The Predators are a high speed, up tempo, offense first hockey team, with their eyes locked in on the opposing goalie and their hearts set on dismantling the scoreboard, goal by goal.
Except, uhh, no they aren’t.
At least not in the playoffs.
While the narrative behind a Peter Laviolette coached team is often that of a high paced goal scoring frenzy, this has been far from the product we’ve seen on the ice in these playoffs. They have been fine on offense (2.8 goals per game, 6th among playoff teams), but the key to their success has been their defense. Along with the exceptional play of Pekka Rinne, the Predators have been a defense first, counter attacking team that has used a quick transition game to generate offense.
Through 10 games of the playoffs, the Predators rank 4th among all playoff teams in shot attempts allowed per sixty minutes. They allow just under 55 shot attempts per hour, all the while generating about the same amount at the other end. By comparison, the ultra defensive minded Kings and Bruins (mostly under Julien) allowed right at 50 shot attempts per game in the regular season.
In the Chicago series, the Preds did this with an extremely effective 1-4 neutral zone trap that forced puck carriers to either dump-in or turn the puck over in the neutral zone (the Blackhawks did both frequently). In the St. Louis series, the Preds didn’t change much tactically, but they did have to adjust to a larger much more physical opponent that liked to throw its weight around. It took some adjustment, but it worked a charm in the end. After all, a team that has very little skill to go around isn’t going to find that skill by dumping and chasing.
But the neutral zone is only half the battle. Eventually the puck will find its way into the defensive zone and the tough sledding begins. Keeping guys like Patrick Kane, Vladimir Tarasenko, Jaden Schwartz, and Paul Stastny out of the middle of the ice is hard work.
You aren’t going to win all of those high danger battles. You only have to win most of them, which the Preds have done so far. They rank 2nd among playoff teams in high danger shot attempts allowed per hour, behind only the Minnesota Wild (pour one out).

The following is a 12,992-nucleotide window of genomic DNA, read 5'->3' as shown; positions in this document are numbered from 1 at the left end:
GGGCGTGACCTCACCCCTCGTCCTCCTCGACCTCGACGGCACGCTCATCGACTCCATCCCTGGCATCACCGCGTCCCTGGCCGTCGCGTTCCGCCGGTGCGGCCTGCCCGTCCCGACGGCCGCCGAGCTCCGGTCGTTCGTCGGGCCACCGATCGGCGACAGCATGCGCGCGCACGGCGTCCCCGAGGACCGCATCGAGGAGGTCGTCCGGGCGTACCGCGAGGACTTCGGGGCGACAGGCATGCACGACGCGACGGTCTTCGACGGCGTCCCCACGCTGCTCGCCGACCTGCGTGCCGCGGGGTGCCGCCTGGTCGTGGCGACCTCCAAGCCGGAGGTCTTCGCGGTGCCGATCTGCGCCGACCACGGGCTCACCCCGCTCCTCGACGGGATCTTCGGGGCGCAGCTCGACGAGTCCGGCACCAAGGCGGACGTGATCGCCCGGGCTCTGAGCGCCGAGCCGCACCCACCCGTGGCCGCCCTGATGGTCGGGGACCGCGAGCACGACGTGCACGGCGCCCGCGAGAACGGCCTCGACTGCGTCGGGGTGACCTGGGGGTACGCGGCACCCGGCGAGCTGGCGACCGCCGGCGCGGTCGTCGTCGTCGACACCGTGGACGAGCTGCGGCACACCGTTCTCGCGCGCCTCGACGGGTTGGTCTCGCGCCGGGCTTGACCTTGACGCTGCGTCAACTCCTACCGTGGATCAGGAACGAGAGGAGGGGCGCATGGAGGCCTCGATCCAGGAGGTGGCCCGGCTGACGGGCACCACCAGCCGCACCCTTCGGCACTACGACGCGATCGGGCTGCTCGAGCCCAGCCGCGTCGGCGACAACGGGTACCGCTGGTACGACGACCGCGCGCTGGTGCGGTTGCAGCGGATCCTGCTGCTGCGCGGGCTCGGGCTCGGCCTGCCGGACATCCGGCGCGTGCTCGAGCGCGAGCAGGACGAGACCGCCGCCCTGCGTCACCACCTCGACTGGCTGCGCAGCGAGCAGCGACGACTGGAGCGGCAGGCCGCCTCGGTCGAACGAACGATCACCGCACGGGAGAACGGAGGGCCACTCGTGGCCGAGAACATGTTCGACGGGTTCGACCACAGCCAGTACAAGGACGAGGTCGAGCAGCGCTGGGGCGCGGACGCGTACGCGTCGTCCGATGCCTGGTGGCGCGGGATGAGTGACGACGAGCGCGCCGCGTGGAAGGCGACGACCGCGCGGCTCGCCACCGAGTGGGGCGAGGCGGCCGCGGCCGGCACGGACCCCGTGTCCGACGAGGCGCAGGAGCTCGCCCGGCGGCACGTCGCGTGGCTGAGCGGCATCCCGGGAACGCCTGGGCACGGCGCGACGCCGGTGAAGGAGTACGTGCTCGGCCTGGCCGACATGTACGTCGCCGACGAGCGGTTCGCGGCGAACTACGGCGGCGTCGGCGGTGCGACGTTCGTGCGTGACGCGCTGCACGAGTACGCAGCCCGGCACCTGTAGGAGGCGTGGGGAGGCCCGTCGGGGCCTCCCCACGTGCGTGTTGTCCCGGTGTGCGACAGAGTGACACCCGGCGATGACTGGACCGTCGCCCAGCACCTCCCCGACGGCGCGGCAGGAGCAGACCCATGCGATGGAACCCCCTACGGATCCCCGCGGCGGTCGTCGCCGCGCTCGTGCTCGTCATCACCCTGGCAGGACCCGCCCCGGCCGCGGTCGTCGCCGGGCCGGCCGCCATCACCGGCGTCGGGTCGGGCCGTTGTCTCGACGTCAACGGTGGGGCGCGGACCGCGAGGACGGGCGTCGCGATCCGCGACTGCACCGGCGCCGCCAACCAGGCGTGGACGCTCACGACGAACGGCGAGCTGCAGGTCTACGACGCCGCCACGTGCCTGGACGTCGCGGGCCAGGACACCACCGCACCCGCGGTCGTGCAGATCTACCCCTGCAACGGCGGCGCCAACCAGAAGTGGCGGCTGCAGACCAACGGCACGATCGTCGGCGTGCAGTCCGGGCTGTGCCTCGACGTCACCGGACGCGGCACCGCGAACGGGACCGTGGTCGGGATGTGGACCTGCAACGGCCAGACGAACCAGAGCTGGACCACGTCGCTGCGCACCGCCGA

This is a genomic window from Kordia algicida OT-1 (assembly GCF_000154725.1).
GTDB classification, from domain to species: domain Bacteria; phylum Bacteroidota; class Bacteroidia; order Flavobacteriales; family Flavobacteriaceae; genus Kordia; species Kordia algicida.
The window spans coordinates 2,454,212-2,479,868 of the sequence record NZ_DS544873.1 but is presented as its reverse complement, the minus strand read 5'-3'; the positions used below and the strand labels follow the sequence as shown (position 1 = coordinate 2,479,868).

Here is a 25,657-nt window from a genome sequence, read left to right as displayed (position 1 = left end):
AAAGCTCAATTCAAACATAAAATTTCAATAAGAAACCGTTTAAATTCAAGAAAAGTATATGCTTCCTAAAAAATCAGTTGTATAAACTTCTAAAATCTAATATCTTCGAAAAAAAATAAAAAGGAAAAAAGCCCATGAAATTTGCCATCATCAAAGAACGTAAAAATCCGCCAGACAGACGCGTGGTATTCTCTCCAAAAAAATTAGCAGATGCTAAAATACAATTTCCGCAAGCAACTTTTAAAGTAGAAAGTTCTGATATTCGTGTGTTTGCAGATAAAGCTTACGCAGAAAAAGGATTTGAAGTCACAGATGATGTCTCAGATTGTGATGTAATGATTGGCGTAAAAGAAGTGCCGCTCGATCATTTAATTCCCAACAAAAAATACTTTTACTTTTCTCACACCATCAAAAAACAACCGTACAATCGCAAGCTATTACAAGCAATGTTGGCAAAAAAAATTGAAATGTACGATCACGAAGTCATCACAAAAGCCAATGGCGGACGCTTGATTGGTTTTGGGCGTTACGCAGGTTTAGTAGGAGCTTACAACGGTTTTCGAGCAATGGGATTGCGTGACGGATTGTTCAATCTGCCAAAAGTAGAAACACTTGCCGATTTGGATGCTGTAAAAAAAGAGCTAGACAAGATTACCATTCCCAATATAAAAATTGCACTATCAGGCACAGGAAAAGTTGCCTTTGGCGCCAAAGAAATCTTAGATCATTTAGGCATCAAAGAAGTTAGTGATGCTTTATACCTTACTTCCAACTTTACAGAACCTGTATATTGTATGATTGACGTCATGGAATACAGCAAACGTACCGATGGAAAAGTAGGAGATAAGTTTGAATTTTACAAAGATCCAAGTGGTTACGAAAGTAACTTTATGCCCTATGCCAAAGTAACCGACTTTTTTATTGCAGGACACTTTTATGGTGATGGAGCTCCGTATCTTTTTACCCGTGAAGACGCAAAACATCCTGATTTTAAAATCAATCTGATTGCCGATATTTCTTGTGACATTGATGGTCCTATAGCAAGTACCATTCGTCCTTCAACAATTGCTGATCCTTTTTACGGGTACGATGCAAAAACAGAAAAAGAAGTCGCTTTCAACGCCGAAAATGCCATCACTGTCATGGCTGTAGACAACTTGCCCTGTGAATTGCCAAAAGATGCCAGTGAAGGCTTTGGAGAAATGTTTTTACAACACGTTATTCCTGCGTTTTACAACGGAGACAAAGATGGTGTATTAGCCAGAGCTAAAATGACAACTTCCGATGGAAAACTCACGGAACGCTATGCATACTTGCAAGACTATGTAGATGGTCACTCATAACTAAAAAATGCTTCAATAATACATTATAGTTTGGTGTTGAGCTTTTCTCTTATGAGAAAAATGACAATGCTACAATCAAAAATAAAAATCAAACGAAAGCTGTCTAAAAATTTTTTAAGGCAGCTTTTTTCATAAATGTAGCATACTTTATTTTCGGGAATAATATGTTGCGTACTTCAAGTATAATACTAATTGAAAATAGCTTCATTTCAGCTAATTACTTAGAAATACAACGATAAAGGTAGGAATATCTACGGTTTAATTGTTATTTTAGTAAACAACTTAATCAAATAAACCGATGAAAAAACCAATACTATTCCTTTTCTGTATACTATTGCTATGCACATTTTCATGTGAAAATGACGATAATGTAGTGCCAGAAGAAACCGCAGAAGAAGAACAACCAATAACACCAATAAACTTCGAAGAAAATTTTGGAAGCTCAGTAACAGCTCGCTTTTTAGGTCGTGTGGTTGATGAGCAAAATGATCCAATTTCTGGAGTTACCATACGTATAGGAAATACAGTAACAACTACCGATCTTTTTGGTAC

And when it comes to shots on goal, the Preds are among the best in the playoffs at limiting what Rinne has to deal with. They rank 3rd in shots allowed per game, 1st among teams still in the playoffs.
When you have such a solid defensive structure, things open up for your offense. This works especially well for a team like Nashville that has such great speed and counter attacking ability.
This is how the Preds have been able to advance this far in the playoffs. They’ve turned great defense into quick offense.
I went back and watched every even strength goal (except for empty netters), looking at who scored these goals and how. I counted the number of seconds the Preds spent in the offensive zone before scoring the goal, starting with the moment they had possession of the puck in the zone. I also counted odd man rushes.
Not counting “The Shift” the Preds spent an average of 5.4 seconds in the offensive zone before scoring these goals. In hockey terms, that is extremely fast. Not only that, four of these goals came off odd man rushes while only one (Josi’s goal assisted by Ellis) came as a direct result of an offensive zone start.
Those three examples of goals scored over 10 seconds? Outliers. The Ellis-Forsberg combo came after the expiration of a power play. The Josi-Ekholm combo was the result of some incredible skill by Joey to extend play in the zone. The 81 second behemoth was just pure filth.
Almost all of these goals were a direct result of counter attacks and quick transitions. The Preds have excelled at jumping into the offensive zone before the opposing defense has a chance to establish a structure and then capitalizing. And look at who is scoring these goals: Arvidsson, Forsberg, Josi, Ellis, Subban, Harry Z... sure you’ve got a McLeod and a Fiddler in there, but for the most part that is PURE SPEED.
Think about how fast 5.4 seconds is. Watch a hockey game and pay attention to how fast the seconds tick by when the puck is live. It’s the blink of an eye, really. The Preds are getting in the zone and pouncing before the defense knows what hit them.
Add to that the fact that eight of those 20 goals have been scored by defensemen. In mere seconds, the Preds blue-line goes from playing lights out defense to lights out (or on) offense.
Most teams with even a fraction of skill on their roster would love to push the pace of the game until medical oxygen needs to be wheeled in for the opposing team. Spend all your time in the offensive zone, shoot a bajillion pucks on net, and let your goalie relax for most of the game. Who needs defense when you’ve got offense?
The Preds have taken that a step further. Who needs offense when your defense is good enough to make offense?